Tatton-Brown-Rahman syndrome is a congenital anomaly syndrome that manifests with overgrowth, macrocephaly, and characteristic facial features. This autosomal dominant disease is caused by a germline mutation in DNMT3A. Some patients with this syndrome develop mild to severe intellectual disability, which is sometimes accompanied by autism spectrum disorder or other developmental disorders. We report a Japanese patient with severe intellectual disability and autism spectrum disorder with a de novo mutation in the active domain of DNMT3A.
There are several congenital anomaly syndromes that exhibit overgrowth. Tatton-Brown-Rahman syndrome (TBRS) was clinically reported together with the responsible gene DNMT3A in 2014 and is a relatively new overgrowth congenital anomaly syndrome1. DNMT3A: DNA methyltransferase 3 alpha is involved in DNA de novo methylation essential for genome regulation and development. In addition to overgrowth, patients with TBRS also have macrocephaly, dysmorphic facial features and intellectual disability (ID) with or without autism spectrum disorder (ASD). TBRS is inherited in an autosomal dominant manner; most of the mutations are de novo mutations1,2,3,4,5,6. To date, there are approximately 80 reported cases1,2,3,4,5,6,7,8. Various mutations have been found at various sites in previous reports of TBRS. Originally, somatic mutations of DNMT3A were identified in acute myeloid leukemia. There have been several reports of TBRS with the same mutation as acute myeloid leukemia3,4,5,6. ID varies from mild to severe, and it can be combined with developmental disorders. Here, we report a case of TBRS with a novel mutation and severe ID and ASD.
The proband was a 3-year-old Japanese boy born to nonconsanguineous healthy parents. He was born at 37 weeks of gestation with a birth weight of 3630 g (+3.2 S.D.), a length of 98.1 cm (+1.8 S.D.), and head circumference of 35.5 cm (+2.1 S.D.). His weight was 23.5 kg (+2.3 S.D.), his height was 117 cm (+2.4 S.D.), and his head circumference was 54.5 cm (+4.2 S.D.) at 5 years of age. Although his motor developmental milestone was within normal limits, his intellectual developmental milestone was delayed. He began to speak a single word at 2 years and 8 months of age and could speak several words at 3 years. He could follow only very easy and simple instructions. He developed complex febrile seizures at the age of 2 years. Physical examination revealed dysmorphic features, including narrow forehead, synophrys, hypertelorism, depressed nasal bridge, and an upturned nose (Fig. 1a). His brain MRI showed no abnormal findings. Because hyperactivity and autistic behavior were remarkable, it was difficult to carry out any developmental testing. His karyotype analysis was 46,XY, and deletion of 5q35 was not detected by fluorescence in situ hybridization (FISH) analysis.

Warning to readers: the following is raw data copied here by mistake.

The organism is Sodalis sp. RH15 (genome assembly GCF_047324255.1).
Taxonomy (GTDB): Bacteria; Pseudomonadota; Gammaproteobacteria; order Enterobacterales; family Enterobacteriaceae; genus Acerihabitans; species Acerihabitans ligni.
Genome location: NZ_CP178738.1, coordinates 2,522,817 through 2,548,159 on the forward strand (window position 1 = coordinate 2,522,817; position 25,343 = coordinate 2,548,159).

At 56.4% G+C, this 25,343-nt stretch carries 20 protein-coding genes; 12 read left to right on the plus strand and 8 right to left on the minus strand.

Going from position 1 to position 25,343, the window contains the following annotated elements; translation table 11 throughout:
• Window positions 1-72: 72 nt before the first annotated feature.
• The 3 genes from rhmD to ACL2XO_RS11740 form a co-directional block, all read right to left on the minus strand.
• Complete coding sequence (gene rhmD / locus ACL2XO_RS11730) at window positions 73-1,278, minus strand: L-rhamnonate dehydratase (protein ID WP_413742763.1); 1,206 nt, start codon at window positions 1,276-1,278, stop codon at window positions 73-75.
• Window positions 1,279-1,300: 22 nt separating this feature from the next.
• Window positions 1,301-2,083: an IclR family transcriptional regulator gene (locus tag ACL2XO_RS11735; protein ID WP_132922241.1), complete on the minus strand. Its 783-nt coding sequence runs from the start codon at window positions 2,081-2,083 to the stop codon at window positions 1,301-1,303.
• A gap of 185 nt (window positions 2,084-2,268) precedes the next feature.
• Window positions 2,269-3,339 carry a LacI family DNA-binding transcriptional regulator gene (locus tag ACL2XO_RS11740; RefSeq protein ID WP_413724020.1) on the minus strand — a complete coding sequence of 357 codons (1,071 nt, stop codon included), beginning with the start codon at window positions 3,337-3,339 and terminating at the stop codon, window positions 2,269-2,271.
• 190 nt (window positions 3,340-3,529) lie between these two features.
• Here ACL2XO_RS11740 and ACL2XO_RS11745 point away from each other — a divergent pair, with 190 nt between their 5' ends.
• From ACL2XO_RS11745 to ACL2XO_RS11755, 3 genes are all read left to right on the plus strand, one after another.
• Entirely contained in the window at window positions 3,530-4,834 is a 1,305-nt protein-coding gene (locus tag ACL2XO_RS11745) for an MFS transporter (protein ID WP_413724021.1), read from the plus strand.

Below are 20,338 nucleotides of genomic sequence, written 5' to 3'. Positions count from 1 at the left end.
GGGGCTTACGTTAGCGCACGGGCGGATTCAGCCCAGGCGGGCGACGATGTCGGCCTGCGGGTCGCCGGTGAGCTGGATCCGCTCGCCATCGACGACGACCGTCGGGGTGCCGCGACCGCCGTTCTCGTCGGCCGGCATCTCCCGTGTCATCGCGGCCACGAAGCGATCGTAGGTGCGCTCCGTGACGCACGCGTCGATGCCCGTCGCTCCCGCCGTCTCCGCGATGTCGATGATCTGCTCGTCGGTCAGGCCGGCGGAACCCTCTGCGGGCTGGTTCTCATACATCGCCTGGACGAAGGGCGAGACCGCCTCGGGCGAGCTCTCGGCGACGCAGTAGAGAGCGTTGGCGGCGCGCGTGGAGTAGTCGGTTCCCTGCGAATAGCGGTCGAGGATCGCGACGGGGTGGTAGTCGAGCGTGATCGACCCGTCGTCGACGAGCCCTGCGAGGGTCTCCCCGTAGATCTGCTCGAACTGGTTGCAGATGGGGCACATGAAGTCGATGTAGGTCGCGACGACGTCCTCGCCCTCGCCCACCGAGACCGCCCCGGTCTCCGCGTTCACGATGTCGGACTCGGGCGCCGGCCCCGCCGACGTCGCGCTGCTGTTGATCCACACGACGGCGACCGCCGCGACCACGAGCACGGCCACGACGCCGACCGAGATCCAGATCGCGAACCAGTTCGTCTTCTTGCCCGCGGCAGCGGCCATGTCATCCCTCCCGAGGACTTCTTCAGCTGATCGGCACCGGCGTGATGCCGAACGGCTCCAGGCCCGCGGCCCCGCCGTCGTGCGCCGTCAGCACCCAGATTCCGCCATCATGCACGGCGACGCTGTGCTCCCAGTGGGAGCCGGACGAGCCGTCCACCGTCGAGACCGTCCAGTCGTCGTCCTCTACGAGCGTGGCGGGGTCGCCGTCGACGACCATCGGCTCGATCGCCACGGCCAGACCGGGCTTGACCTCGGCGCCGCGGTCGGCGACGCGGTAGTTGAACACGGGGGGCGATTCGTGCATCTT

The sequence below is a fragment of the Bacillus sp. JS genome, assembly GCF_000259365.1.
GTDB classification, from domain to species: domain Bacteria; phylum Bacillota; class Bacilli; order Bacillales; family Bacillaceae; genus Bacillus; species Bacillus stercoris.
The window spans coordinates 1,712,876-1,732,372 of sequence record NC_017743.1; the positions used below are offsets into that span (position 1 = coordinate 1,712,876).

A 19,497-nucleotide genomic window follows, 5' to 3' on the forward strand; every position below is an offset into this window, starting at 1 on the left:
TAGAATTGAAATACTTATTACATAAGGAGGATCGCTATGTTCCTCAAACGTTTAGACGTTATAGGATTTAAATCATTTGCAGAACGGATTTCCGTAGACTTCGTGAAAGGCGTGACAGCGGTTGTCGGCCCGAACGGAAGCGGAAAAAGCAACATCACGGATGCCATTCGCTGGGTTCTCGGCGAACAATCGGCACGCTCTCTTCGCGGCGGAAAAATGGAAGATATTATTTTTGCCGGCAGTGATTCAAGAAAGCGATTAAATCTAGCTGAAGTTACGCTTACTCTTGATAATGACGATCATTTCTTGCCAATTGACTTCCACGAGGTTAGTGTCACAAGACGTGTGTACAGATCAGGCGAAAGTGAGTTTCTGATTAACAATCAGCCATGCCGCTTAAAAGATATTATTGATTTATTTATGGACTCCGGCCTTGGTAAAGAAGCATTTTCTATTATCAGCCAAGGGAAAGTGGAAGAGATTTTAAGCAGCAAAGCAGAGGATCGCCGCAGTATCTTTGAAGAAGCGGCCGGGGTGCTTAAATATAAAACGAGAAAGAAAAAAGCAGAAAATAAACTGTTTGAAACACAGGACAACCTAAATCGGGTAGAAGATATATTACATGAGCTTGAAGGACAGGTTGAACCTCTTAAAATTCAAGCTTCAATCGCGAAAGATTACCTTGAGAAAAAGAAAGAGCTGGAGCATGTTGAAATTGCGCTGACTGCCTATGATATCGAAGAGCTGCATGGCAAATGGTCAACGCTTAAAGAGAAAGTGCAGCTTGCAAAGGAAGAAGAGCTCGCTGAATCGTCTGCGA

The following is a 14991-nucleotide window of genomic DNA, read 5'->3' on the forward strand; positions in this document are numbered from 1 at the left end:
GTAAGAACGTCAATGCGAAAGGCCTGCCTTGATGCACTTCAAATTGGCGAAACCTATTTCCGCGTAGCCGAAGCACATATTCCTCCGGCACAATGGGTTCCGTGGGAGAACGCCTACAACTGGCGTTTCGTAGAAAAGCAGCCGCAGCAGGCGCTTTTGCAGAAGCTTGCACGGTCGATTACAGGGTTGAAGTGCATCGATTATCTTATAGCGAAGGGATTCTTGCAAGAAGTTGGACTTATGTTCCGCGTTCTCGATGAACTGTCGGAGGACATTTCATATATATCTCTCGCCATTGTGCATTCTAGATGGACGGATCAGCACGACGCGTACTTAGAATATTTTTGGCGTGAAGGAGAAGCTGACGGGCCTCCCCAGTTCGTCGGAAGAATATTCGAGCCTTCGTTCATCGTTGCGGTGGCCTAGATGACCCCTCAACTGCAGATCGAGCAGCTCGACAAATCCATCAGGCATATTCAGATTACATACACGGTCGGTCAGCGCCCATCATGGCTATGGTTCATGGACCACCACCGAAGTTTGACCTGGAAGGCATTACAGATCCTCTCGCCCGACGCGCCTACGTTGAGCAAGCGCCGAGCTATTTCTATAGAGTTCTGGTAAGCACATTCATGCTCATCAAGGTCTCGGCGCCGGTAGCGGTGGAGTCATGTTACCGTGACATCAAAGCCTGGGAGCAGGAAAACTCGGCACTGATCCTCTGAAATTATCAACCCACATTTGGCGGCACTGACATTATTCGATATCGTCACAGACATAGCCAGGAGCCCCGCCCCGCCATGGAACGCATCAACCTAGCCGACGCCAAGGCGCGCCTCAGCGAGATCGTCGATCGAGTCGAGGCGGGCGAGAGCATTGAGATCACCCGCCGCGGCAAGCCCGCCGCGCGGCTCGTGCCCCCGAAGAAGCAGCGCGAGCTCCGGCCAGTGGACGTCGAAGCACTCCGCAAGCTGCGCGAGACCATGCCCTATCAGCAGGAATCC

Written informed consent was obtained from the parents of the patients in accordance with the Kanagawa Children’s Medical Center Review Board and Ethics Committee.
Total genomic DNA was obtained from lymphocytes using the QIAamp DNA Blood Mini Kit (Qiagen, Valencia, CA, USA) following the manufacturer’s instructions.
DNA libraries were enriched for sequences using TruSight One (Illumina Inc., San Diego, CA, USA), which enables enrichment and final analysis of a panel of 4,813 genes. Patient samples were sequenced by MiSeq (Illumina Inc.) with 150-bp paired-end reads. Data were analyzed using the Burrows–Wheeler alignment tool and the Genome Analysis Toolkit pipeline (Broad Institute, Cambridge, MA, USA) and visualized in the Integrative Genomics Viewer (IGV). Calling copy-number variation (CNV) was based on log–ratio analysis and read depth z-score of each exon. Mutations identified by targeted sequencing were confirmed by Sanger sequencing, and appropriate segregation was demonstrated by phenotype in the unaffected parents.